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    8 Tips From a Pediatrician on Managing the Costs of Children's Medical Care

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    Cutting Health Care Costs: Children's Care

    (Editor's Note: This is the third in a three-part series on trimming your personal health care spending. The first two articles offer tips on cutting prescription drug costs and reducing the costs of doctor visits and medical tests.)

    Dec. 11, 2008 -- Vaccinations, checkups, sniffles, fevers -- children need lots of medical care.

    If those medical bills are piling up, pediatrician Andrew Racine, MD, PhD, has suggestions about ways to lighten your tab without compromising your child's health.

    Racine directs the general pediatrics division at Albert Einstein College of Medicine and Children's Hospital at Montefiore in New York. Here are his dos and dont's:

    1. Do look into local and state resources.

    If you meet certain income standards, check with your state or local health department about insurance for your children.

    "The first thing that I would advise people to do is to investigate what they may be eligible for, in terms of coverage, that they may not know about," Racine tells WebMD. "There are many, many families eligible to be on that program who are not enrolled."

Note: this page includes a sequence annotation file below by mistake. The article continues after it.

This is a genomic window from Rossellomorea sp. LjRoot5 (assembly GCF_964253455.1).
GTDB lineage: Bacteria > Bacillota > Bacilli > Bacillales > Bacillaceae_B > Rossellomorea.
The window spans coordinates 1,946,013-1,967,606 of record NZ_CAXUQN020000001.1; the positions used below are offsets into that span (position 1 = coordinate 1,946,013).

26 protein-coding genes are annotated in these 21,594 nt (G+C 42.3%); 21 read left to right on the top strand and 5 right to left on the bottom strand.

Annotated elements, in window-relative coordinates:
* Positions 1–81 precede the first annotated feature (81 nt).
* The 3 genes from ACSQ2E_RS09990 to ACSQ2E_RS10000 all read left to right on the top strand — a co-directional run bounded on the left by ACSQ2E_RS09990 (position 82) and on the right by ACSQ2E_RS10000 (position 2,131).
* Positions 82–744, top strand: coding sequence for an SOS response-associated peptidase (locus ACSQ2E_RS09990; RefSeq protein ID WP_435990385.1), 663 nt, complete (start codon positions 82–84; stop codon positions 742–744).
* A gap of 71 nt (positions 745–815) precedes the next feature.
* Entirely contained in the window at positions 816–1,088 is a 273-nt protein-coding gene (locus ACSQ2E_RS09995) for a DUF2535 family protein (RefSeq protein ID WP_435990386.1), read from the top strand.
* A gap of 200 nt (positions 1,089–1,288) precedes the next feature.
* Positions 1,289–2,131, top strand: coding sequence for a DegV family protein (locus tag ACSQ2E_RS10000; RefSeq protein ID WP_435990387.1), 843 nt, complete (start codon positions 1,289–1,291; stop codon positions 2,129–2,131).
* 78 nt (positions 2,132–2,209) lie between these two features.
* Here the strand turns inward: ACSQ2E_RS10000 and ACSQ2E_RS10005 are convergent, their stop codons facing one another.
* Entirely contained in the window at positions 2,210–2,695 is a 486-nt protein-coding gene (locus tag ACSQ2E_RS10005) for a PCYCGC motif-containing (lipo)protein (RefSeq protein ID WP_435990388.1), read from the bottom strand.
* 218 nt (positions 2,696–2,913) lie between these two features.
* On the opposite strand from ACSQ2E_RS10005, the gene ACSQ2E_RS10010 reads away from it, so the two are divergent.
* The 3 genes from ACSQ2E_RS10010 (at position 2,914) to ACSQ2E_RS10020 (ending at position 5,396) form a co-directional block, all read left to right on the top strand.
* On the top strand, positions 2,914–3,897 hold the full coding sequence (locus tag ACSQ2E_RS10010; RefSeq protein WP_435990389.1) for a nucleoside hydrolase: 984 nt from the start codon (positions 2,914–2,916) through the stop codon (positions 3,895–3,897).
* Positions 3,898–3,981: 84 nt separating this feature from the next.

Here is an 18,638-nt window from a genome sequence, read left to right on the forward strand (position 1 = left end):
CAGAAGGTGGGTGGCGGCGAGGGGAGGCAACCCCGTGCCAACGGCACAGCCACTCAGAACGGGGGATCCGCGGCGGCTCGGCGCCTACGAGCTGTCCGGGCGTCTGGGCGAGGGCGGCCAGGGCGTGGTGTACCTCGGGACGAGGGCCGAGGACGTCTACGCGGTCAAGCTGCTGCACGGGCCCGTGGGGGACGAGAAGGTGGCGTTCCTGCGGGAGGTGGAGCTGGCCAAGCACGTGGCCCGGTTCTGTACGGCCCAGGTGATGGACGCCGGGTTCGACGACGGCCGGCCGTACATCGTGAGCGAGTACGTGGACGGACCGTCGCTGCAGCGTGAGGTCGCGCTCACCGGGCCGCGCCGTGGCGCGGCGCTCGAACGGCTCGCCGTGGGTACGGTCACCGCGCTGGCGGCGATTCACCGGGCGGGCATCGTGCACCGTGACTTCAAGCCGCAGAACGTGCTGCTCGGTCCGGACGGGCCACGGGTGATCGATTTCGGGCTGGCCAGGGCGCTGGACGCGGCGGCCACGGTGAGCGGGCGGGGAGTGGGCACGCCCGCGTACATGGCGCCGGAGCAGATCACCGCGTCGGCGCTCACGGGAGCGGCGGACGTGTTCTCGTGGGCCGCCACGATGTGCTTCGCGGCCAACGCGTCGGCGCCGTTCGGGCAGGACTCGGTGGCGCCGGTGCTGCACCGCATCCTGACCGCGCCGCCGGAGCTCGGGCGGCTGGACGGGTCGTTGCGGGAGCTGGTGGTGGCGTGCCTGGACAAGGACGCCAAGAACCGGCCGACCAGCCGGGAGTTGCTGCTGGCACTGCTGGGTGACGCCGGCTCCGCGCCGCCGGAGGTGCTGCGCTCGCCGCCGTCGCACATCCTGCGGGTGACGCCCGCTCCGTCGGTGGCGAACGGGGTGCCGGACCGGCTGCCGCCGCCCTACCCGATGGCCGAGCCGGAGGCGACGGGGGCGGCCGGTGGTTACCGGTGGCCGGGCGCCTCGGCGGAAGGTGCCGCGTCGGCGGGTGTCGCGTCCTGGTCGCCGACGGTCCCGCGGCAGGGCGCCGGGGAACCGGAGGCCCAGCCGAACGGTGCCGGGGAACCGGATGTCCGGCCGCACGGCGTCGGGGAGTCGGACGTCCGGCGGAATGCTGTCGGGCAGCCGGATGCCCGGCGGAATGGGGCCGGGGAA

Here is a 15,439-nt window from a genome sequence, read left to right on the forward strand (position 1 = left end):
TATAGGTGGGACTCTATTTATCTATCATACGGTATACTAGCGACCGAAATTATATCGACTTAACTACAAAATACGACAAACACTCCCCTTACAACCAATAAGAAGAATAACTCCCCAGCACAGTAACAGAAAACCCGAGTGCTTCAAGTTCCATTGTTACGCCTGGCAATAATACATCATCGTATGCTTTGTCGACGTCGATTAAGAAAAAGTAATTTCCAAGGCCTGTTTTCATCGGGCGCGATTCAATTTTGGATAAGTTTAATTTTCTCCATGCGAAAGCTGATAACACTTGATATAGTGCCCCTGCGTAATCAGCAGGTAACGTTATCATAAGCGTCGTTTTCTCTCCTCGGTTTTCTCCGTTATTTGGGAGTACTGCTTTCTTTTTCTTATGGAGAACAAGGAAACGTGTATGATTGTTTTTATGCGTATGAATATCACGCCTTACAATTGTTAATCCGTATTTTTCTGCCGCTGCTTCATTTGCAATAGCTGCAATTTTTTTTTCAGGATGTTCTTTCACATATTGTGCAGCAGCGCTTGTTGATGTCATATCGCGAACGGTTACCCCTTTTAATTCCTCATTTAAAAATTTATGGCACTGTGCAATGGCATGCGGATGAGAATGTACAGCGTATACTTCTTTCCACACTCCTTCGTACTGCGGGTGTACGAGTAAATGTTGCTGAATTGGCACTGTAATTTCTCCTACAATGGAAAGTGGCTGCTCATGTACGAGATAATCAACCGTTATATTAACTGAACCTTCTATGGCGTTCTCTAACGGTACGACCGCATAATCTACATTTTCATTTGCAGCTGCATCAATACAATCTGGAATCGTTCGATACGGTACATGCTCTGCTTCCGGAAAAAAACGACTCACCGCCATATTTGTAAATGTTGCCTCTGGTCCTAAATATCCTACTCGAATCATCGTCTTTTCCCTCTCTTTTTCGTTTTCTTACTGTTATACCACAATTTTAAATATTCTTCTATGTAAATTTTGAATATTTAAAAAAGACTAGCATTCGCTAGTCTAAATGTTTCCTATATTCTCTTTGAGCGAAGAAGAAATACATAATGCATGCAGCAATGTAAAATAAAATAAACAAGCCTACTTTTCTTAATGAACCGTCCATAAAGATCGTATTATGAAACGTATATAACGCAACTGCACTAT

2. Don't skip children's vaccines.

    "I think of all of the things that we do, in terms of preventive health for children, that's probably the most important," Racine says. "It may even be more important than regular checkups ... prioritizing vaccines is an important thing."

    Of course, vaccines aren't just for kids. Teens and adults also need to stay up to date with their immunizations.

    And don't forget the yearly flu vaccine -- it's flu season now, and the CDC recommends annual vaccination for children who are at least 6 months old.

    3. Don't water down infant formula.

    Follow the instructions on the product's label. In extreme cases, watered-down formula can cause life-threatening disruptions in the baby's electrolyte levels; such a case recently happened in Florida, Racine notes.

    Even if you don't add enough water to create an emergency, Racine says adding extra water to formula may still be a problem because the baby won't get as many calories as it would if the formula were prepared correctly, and that could hinder the baby's weight gain.

    It's not clear how common that is. "It's only in extreme circumstances that they would come to medical attention," Racine says.

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